Advertisement
YOU ARE HERE: LAT HomeCollections

LOS ANGELES FESTIVAL : Home Is Where the Art Is : 'Home, Place and Memory' is the theme of this year's event, and its 'Memory Projects' explore all three. 'In a way, the entire festival has been in response to the riots, the full circle of events,' says its program director

August 15, 1993|DIANE HAITHMAN | Diane Haithman is a Times staff writer.

They call him Lemon Man.

Video artist Susan Mogul caught him in the act of stealing a lemon off a tree near Armando's Mexican restaurant in Highland Park. Mogul asked to interview him, but he saw her video camera and thought she was a police officer, presumably out to bust him for grand theft, citrus. The combination of cops and video cameras--both powerful symbols in post-riot Los Angeles--proved too much for Lemon Man. He fled.

No one knows whether Lemon Man will attend the 1993 Los Angeles Festival, or whether he will ever come back to Armando's. But his story has become part of the lore of Armando's--and as such part of the legacy of the Los Angeles Festival's "Memory Projects."

Five Los Angeles artists or arts groups were drafted by the Los Angeles Festival, which begins a monthlong run on Friday. Each will explore one area neighborhood--its history, its traditions and its contemporary folklore. Called "Memory Projects," they are just one of several special performance and visual art series that are part of the festival.

The triennial Los Angeles Festival is an offshoot of the 1984 Olympic Arts Festival, which Robert Fitzpatrick directed, as well as the subsequent 1987 version of the event that celebrated European artists. In 1990, producer-writer-director Peter Sellars took over as artistic director of the 1990 Los Angeles Festival, a $5.6-million extravaganza of Pacific Rim arts that brought in performers from all over the world.

This year's festival concentrates on African, African-American and Middle Eastern arts and culture, but also includes a wide range of cultural events that do not fit neatly under that heading. The "Memory Projects," for example, include such disparate groups as Salvadoran immigrants, homeless gay and lesbian youth and the blend of ethnic groups in the Highland Park area along with two projects on aspects of African-American traditions in Los Angeles.

The 1993 festival began with a $5.2-million budget, but because of fund-raising difficulties, that budget has been slashed to $4 million, so the festival is focusing primarily on L.A. art and will not foot the bill to import artists from other states and countries this year. Some artists from elsewhere will appear in events that are not fully funded by the festival, however. The festival has become a sort of cultural sponge, absorbing all kinds of already-scheduled events and exhibits by other arts organizations into its program, so the local definition remains loose.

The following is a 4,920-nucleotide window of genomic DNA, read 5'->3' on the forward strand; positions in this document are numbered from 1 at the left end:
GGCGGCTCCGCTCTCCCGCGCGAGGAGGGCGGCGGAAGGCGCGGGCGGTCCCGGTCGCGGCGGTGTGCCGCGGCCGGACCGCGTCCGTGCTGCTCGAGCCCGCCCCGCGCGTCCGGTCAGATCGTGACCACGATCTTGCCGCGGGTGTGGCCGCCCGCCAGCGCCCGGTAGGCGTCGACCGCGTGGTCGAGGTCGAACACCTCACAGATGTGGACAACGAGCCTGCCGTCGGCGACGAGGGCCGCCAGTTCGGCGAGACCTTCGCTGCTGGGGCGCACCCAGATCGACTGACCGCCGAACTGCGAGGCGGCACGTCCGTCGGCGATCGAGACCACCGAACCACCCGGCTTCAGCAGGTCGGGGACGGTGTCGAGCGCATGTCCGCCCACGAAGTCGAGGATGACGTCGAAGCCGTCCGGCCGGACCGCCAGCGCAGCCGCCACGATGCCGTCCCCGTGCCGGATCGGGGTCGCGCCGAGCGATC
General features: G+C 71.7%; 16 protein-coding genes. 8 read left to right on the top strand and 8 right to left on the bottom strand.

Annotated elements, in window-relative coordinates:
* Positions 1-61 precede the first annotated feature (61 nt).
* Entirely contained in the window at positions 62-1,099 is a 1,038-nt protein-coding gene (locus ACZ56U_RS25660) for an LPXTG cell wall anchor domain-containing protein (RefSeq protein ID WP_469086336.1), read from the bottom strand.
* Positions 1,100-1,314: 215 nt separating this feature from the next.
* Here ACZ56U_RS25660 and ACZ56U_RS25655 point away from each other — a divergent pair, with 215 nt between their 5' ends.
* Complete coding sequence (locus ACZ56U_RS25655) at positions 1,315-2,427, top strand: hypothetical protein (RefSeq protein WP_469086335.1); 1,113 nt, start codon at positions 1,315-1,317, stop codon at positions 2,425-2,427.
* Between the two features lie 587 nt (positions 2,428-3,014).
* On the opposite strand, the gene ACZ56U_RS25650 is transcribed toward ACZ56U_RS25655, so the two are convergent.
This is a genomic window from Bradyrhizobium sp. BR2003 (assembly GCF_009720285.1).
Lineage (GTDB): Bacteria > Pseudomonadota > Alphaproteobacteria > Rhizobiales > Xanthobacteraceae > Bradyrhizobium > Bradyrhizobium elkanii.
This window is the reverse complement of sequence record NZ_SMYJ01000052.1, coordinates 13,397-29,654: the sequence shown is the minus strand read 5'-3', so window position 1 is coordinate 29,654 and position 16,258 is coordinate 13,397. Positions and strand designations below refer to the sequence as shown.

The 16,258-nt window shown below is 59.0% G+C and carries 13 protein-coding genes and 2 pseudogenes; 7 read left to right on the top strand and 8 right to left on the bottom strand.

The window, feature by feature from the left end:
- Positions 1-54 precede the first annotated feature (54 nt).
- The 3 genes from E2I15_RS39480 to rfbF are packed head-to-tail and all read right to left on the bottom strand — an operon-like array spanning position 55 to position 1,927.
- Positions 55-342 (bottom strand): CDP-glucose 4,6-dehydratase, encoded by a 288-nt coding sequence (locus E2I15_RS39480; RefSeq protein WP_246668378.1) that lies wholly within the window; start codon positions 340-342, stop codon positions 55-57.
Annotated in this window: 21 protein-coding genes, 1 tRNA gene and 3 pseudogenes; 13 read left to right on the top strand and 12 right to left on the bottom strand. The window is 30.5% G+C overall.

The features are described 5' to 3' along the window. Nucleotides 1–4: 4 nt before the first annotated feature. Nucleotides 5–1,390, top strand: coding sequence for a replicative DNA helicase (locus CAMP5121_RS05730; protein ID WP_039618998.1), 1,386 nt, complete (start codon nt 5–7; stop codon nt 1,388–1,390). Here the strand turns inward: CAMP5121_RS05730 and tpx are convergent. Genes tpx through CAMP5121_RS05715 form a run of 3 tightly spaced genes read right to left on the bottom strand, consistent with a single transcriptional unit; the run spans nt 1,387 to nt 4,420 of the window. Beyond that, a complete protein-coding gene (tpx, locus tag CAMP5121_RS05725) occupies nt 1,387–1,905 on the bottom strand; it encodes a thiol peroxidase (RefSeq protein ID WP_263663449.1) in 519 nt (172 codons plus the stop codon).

The festival will involve numerous projects that attempt to begin dialogues between groups, bringing Latino poets to the Vision Complex in predominantly black Leimert Park, African and Middle Eastern musicians to the very European Getty Museum, or Harmonica Fats and the Jalapenos (both of which the festival describes as performing "a vibrant fusion of rap, hip-hop and doo-wop") to St. Anne Melkite Church in North Hollywood, a place of worship for the Arab community. The "Memory Projects" take the concept of exposing hidden culture even deeper into the city's unknown networks.

"Who is the dominant culture, who gets to speak, and what do they speak about?" says Ernie Lafky, who with Norma Bowles is one of the directors of "Friendly Fire," a stage production written by a group without a neighborhood: homeless gay, lesbian, transsexual and bisexual young adults. The play is currently in rehearsal at the Gay and Lesbian Community Services Center in Los Angeles. "Here is a group that doesn't even get spoken about. Homeless gay youth? And homeless gay youth of color? Forget it!"

The festival's over-arching theme is "Home, Place and Memory," and the "Memory Projects" delve into all three. The concept of what constitutes a "home" or a "neighborhood" is different for each of the five projects.

For Mogul, who came to Los Angeles from New York 20 years ago, the neighborhood is the surrogate family she has developed in Highland Park, including the Sanchez family, which owns Armando's; the gas station attendant; the sales clerk at the local mini-mart and the people she talks to while leaning out her window overlooking the courtyard of her apartment building. Mogul's very personal video portrait of this predominantly Latino neighborhood in the hills between downtown and South Pasadena is called "Everyday Echo Street."

She calls herself "both an insider and an outsider." "I'm not only Anglo, I'm Jewish, and this is not a Jewish neighborhood," Mogul said. "It's not the kind of neighborhood I grew up in on the East Coast."

Advertisement
Los Angeles Times Articles
|
|
|